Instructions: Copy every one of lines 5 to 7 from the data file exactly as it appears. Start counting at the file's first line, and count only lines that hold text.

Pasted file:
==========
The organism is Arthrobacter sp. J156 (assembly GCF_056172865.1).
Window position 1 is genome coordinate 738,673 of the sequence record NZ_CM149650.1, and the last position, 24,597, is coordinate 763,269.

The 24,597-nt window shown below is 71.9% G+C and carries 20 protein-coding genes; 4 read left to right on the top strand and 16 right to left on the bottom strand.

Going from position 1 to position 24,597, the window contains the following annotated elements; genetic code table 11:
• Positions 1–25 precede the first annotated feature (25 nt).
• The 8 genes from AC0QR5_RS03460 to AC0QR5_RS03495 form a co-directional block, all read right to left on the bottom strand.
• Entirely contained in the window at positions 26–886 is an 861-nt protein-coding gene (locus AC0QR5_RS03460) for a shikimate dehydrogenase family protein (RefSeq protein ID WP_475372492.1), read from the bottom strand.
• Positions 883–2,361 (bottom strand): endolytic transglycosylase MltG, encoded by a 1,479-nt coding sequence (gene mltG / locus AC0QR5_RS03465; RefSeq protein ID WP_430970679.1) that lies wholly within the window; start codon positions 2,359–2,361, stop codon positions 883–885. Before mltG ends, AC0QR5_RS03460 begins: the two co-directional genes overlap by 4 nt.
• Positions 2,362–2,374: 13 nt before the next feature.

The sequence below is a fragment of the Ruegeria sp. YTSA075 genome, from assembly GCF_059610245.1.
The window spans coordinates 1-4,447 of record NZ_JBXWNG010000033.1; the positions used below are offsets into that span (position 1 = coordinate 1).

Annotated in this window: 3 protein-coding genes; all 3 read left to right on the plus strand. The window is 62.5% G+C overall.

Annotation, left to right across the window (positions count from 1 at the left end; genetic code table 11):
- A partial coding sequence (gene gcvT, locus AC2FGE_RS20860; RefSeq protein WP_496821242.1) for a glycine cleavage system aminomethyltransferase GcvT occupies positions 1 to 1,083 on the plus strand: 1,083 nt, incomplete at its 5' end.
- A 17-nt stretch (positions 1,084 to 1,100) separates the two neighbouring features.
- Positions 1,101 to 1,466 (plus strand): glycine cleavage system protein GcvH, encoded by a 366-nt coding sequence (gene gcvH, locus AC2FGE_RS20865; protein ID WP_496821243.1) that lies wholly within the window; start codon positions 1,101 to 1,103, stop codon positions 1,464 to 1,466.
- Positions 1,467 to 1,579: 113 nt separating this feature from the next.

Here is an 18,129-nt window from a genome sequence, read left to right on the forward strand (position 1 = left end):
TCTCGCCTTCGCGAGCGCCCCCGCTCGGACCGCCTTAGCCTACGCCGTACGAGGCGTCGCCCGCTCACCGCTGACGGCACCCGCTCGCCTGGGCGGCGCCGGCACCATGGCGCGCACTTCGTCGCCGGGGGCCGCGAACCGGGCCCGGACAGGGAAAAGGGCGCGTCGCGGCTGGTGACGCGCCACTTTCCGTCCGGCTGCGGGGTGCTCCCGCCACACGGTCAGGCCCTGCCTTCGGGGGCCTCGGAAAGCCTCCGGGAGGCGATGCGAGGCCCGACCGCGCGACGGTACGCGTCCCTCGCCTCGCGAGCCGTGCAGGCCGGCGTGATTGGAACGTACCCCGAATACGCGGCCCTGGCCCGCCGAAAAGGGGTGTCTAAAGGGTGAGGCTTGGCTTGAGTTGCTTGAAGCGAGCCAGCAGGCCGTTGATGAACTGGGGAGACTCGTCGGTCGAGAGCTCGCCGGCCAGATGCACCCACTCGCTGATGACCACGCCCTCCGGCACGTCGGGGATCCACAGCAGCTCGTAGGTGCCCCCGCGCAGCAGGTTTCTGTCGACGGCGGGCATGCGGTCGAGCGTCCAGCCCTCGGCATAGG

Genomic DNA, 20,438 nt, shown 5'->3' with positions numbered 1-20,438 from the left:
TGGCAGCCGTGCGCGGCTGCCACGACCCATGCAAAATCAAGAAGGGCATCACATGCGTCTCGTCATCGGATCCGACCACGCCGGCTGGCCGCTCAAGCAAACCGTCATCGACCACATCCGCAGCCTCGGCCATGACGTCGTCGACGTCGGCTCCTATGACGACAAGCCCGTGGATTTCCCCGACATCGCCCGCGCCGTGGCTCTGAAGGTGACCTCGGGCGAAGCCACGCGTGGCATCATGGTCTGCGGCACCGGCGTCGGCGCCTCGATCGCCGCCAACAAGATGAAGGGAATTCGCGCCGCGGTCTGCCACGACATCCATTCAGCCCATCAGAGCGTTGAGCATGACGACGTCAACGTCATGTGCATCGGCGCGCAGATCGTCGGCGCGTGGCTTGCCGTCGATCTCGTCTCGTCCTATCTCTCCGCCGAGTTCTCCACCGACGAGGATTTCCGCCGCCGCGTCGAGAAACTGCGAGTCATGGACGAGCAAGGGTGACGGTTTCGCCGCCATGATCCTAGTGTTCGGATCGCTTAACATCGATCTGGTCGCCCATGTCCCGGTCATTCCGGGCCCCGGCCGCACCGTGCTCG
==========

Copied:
• Positions 1–25 precede the first annotated feature (25 nt).
• The 8 genes from AC0QR5_RS03460 to AC0QR5_RS03495 form a co-directional block, all read right to left on the bottom strand.
• Entirely contained in the window at positions 26–886 is an 861-nt protein-coding gene (locus AC0QR5_RS03460) for a shikimate dehydrogenase family protein (RefSeq protein ID WP_475372492.1), read from the bottom strand.